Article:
Daniel Siepmann - Coding is Art

Blog Post

Talk: Writing NeoVim Plugins using Python Plugin API

Published: , Updated:

Topics: unix, vim


This talk will be held at Vimfest 2017 in Berlin. I’ll show how to write plugins for Nvim using the new Python Plugin API. The API is async and wraps the new msgpack. The API is called “Remote Plugin API”.

As an example I will use the plugin neotags, which is my first Nvim plugin using the new API. It’s completely written in Python3 and covered with tests. Of course there are already some tag update plugins out there, but I wanted to try out the new API. Also most of the plugins did not work with my setup, or contain to much code and no tests.

What’s the difference?

ll you have to do, except setting up the environment, is to write a single Python file and place it rplugin/python3/file.py. Afterwards run :UpdateRemotePlugins from within Nvim once, to generate the necessary Vimscript to make your Plugin available.

Example of generated ~/.local/share/nvim/rplugin.vim:

" python3 plugins
call remote#host#RegisterPlugin('python3', '/Users/siepmann/.dotfiles/.vim/bundle/neotags/rplugin/python3/neotags.py', [
    \ {'sync': v:false, 'name': 'BufWritePost', 'type': 'autocmd', 'opts': {'pattern': '*', 'eval': 'expand("<afile>:p")'}},
    \ ])

There is no need to write any Vimscript, you can fully stick to your preferred language. Beside Python also Ruby is supported via Ruby Plugin API.

For full Nvim documentation on the remote plugin API, take a look at the official docs at https://neovim.io/doc/user/remote_plugin.html.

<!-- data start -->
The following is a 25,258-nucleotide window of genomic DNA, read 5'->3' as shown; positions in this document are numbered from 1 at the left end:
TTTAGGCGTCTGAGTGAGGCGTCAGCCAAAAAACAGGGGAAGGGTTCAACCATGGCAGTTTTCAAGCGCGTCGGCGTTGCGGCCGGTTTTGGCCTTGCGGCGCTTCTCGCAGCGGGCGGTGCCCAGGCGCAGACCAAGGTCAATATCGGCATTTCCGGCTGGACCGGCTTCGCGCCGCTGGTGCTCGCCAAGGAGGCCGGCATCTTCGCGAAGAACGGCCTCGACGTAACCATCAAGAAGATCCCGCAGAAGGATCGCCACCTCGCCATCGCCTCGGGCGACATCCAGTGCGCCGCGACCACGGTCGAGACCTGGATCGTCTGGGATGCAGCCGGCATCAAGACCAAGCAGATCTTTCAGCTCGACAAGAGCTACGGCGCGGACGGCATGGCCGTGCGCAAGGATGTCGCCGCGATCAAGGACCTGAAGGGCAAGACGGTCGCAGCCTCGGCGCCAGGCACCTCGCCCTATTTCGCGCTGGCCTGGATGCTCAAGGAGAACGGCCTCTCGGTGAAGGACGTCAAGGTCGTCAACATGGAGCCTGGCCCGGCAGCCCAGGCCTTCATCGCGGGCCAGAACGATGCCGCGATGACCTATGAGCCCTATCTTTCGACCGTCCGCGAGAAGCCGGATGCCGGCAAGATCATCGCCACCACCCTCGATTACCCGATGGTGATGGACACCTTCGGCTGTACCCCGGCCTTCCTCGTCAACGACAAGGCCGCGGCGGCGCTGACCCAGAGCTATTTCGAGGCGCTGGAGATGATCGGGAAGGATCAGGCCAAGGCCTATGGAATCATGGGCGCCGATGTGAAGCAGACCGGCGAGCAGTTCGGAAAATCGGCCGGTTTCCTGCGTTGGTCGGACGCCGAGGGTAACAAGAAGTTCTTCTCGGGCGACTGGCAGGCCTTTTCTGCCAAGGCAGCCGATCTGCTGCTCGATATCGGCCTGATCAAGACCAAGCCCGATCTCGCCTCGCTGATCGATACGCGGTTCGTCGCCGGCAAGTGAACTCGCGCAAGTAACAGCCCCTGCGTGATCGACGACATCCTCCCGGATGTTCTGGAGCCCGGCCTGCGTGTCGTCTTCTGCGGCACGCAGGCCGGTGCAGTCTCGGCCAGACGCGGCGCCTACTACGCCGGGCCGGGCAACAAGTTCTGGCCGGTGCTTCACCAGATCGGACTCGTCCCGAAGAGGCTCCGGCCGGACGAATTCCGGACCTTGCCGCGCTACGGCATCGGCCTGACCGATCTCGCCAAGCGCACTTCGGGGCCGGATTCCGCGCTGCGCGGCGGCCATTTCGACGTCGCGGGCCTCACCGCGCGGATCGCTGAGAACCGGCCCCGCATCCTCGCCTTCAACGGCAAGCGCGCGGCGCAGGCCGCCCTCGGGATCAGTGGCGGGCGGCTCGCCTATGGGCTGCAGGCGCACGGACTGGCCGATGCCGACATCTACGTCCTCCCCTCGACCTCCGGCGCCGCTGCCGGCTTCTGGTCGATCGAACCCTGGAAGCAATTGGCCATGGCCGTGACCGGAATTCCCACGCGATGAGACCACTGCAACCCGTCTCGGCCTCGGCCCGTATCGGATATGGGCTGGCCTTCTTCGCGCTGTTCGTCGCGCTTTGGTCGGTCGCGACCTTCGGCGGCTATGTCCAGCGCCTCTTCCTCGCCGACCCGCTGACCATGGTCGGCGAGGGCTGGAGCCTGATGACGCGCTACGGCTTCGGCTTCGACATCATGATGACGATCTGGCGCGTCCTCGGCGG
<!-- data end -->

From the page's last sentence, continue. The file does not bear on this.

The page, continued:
Most communication is async by default.

Setting up the environment

  1. Install Neovim
  2. Install Python3
  3. Install Python3 Neovim module:

    pip3 install --upgrade neovim

First example

import neovim

class NeotagsPlugin(object):

    def __init__(self, nvim):
        self.nvim = nvim

    @neovim.autocmd('BufWritePost', pattern='*', eval='expand("<afile>:p")')
    def update_tags_for_file(self, filename):
        self.nvim.out_write('neotags > ' + message + "\n")

First of all you have to import the neovim module to get access to the API. This will also import decorators for classes and methods.

By decorating the class as a plugin, it will become a plugin.

By decorating a method as autocmd it will be registered as an auto command.

In our above example all writes to files will trigger our python method and display the file name as a message inside Nvim.

To have access to the current Nvim instance, we keep a relation to the instance when we receive it in the constructor.

How to test your plugin

Of course you can add Unittests to test the code. But vim and nvim can be started with the -c option. This will execute the provided command, e.g. calling you plugin, so for above example:

rm tags; nvim someCodeFile -c ':w'

This will first delete a generated tags file and open a file with code inside neovim and save it, triggering our auto command.

Executing Nvim functions

Just use the API:


The neovim instance has a instance of Funcs which will pass the method name as function call to nvim. This way all nvim functions are available.

Getting options from Nvim

Beside functions the nvim instance provides vars as an array containing all existing variables and options.


This will return the let g:neotags_logging value.

The API is documented through code and https://neovim.io/doc/user/api.html#nvim_get_var().

Defining functions and commands

You can define functions and commands the same way as autocommands. Examples are provided in the official docs at https://neovim.io/doc/user/remote_plugin.html#remote-plugin-example.

Further reading

Thanks to the implementation of Nvim it’s possible to create plugins in every single language. Just one has to provide a wrapper around the msgpack to allow communication with Nvim.